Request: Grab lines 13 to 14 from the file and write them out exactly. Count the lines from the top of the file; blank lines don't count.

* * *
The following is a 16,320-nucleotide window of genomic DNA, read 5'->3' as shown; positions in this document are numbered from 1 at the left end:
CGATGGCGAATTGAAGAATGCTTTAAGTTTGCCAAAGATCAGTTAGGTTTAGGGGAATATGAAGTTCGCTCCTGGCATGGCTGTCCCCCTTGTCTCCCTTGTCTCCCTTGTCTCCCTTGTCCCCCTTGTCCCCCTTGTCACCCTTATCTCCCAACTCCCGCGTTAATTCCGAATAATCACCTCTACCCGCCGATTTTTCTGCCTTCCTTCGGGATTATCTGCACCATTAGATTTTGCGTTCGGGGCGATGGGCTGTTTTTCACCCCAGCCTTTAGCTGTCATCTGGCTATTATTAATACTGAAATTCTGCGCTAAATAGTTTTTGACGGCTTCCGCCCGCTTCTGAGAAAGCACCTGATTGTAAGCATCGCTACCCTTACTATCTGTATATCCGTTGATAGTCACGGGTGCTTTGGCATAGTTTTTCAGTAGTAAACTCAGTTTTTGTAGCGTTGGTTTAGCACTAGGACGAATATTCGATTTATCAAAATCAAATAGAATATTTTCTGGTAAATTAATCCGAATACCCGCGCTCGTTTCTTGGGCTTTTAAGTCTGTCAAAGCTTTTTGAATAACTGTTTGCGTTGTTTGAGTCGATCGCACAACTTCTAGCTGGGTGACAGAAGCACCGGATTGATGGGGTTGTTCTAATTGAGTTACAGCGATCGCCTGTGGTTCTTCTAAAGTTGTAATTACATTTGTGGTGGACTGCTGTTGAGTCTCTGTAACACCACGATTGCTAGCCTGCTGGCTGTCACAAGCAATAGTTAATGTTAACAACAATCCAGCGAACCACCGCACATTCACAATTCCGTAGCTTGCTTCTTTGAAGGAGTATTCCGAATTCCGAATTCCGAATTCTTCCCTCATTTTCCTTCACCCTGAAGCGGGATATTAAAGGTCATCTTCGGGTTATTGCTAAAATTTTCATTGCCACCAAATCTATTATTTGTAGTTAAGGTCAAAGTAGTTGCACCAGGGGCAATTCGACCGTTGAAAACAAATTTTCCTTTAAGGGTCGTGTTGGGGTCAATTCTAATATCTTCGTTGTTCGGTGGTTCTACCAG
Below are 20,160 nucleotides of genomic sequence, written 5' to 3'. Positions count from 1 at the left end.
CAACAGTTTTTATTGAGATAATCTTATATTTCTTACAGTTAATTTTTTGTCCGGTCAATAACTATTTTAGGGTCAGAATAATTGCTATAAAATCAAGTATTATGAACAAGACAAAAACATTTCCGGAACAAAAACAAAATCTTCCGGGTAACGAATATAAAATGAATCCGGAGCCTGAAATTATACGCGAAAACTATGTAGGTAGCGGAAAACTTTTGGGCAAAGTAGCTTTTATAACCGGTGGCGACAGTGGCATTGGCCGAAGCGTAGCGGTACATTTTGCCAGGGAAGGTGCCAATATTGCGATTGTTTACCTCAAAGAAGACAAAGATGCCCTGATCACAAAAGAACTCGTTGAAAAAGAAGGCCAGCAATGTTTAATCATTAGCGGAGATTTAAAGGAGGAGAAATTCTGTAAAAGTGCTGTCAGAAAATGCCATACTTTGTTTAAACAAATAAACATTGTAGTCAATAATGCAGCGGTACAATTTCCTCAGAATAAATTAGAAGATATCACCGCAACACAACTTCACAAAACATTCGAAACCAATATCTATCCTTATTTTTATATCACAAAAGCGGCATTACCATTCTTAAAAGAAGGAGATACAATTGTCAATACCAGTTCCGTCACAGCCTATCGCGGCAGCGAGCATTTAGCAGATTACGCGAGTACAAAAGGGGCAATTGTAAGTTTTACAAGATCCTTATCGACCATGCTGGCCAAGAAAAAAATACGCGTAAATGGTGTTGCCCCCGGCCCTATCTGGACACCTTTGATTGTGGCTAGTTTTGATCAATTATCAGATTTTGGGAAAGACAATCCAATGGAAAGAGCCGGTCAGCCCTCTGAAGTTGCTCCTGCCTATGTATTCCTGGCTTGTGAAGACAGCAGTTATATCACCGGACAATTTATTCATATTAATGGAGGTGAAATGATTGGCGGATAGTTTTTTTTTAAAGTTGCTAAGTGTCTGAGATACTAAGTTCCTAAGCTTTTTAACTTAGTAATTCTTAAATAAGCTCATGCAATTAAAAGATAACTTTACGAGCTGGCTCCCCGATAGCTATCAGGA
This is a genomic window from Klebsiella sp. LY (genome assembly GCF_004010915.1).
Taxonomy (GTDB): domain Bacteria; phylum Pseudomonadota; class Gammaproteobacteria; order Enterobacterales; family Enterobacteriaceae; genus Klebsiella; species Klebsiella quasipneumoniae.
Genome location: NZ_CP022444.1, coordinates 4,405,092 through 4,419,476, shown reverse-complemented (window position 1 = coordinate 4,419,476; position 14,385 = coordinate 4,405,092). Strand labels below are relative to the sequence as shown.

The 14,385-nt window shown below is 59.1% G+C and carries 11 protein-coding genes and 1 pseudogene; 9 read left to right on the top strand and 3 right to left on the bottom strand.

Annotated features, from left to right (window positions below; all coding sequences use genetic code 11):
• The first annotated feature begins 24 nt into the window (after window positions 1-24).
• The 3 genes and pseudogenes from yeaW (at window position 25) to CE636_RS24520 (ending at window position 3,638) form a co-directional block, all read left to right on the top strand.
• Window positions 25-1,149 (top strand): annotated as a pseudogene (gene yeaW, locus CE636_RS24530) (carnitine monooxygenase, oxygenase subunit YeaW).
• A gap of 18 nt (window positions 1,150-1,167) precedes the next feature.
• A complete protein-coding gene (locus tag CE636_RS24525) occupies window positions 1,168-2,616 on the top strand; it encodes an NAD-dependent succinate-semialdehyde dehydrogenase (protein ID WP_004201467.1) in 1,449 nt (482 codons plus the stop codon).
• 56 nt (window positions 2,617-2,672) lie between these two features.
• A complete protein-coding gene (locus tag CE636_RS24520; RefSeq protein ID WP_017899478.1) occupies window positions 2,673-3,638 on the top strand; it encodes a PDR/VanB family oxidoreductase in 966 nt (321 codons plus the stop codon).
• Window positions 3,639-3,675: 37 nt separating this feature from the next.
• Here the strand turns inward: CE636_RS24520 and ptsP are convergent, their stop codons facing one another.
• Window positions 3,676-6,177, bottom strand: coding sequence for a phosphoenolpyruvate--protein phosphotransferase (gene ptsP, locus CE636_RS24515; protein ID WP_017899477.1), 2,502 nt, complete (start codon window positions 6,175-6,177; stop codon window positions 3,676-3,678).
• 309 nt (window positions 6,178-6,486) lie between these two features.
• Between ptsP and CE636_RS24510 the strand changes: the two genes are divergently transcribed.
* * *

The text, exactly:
• A gap of 18 nt (window positions 1,150-1,167) precedes the next feature.
• A complete protein-coding gene (locus tag CE636_RS24525) occupies window positions 1,168-2,616 on the top strand; it encodes an NAD-dependent succinate-semialdehyde dehydrogenase (protein ID WP_004201467.1) in 1,449 nt (482 codons plus the stop codon).